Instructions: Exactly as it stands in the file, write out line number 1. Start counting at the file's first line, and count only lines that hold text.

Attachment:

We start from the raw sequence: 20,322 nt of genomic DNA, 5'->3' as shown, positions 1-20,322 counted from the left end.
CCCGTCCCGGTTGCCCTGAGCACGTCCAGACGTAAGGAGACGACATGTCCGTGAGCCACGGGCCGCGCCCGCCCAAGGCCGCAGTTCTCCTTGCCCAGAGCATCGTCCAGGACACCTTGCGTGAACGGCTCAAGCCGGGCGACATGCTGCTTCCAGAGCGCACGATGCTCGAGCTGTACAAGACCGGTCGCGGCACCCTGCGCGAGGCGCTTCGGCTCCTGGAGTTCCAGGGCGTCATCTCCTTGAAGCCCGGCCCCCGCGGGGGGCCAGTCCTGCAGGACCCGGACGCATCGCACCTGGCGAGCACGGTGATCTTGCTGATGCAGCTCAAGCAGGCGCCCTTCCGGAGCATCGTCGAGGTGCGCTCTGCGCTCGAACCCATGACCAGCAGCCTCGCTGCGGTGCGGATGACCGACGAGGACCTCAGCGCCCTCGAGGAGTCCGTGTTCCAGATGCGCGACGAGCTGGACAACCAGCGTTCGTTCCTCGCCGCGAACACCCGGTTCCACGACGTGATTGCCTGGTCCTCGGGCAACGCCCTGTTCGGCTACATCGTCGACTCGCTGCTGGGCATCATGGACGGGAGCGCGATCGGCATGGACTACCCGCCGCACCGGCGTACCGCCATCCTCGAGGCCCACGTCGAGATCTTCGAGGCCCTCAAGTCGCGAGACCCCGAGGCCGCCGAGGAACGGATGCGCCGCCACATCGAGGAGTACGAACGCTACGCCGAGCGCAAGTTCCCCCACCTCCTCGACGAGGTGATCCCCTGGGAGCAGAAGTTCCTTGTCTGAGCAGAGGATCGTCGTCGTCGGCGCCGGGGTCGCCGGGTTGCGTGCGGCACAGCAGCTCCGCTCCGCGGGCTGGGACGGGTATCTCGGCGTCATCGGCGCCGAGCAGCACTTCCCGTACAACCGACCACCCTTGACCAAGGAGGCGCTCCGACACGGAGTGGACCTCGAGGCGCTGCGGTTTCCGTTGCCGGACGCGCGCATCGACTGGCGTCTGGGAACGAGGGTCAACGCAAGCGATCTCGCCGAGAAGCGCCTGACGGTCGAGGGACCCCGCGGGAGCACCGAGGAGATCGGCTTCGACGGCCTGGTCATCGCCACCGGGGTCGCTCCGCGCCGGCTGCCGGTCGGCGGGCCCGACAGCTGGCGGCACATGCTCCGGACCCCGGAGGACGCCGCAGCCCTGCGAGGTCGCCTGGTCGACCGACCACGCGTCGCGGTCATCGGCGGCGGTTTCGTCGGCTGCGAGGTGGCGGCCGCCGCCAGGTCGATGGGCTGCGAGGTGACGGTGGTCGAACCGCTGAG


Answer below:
We start from the raw sequence: 20,322 nt of genomic DNA, 5'->3' as shown, positions 1-20,322 counted from the left end.